By Simon Jenkins
A brief background of England sheds new mild on all of the key members and occasions in English background by way of bringing them jointly in an enlightening account of the country’s start, upward push to international prominence, after which partial eclipse. Written with aptitude and authority through Guardian columnist and London Times former editor Simon Jenkins, this is often the definitive narrative of the way today’s England got here to be. Concise yet finished, with greater than 100 colour illustrations, this pretty single-volume historical past stands out as the typical paintings for years to come.
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Additional info for A Short History of England: The Glorious Story of a Rowdy Nation
By the time of his death in 690 he had established fourteen territorial bishoprics under Canterbury. The kings of Kent and Wessex were encouraged to write new legal codes based on those throughout the papal domains, exempting the church from civil duties and laying down rules for social and marital conduct. Penalties for theft, violence and trespass recognised a hierarchy under the king, where bishops ranked with thanes and clergymen with ceorls. England might still have been disunited politically at the end of the seventh century but the synod of Whitby saw it join the mainstream of Europe’s ecclesiastical culture.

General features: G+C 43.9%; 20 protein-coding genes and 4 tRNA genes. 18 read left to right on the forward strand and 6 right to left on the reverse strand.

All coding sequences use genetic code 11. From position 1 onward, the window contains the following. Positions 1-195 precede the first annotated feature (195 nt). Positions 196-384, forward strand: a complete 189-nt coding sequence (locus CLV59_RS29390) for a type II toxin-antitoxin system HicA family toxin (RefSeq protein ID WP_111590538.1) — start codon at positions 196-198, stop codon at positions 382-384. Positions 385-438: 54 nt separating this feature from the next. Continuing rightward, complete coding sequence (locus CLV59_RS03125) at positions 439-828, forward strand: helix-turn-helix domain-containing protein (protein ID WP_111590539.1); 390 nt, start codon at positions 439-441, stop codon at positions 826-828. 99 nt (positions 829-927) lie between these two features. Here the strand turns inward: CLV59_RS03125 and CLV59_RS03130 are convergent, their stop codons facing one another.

Norman politics, language and culture entered the bloodstream of Saxon England. For four centuries it was unhappily and bloodily wedded to continental Europe. The Conqueror’s Children 1087 - 1154 THE INSTITUTIONS OF a medieval state were rarely strong enough to survive a monarch’s death unchanged. For all the rituals of inheritance and anointment, power defaulted to military strength. The death of the Conqueror left his eldest son, Robert Curthose (or short-stocking), inheriting the senior family domain of Normandy, while the next son, William, took the richer property of England.
The oaths Saxons swore bound them to those whose lineage they shared and with whom they tilled the earth. This contractual ‘consent to power’, as distinct from ancient British tribalism and Norman ducal authority, was described by later law-givers as habitual ‘since time out of mind’. It found its apogee in the representation of leading citizens on the king’s ‘witengemot’ or witan, most primitive precursor of parliament. To Victorian romantics all this was a dim Saxon echo of what the Greeks called democracy.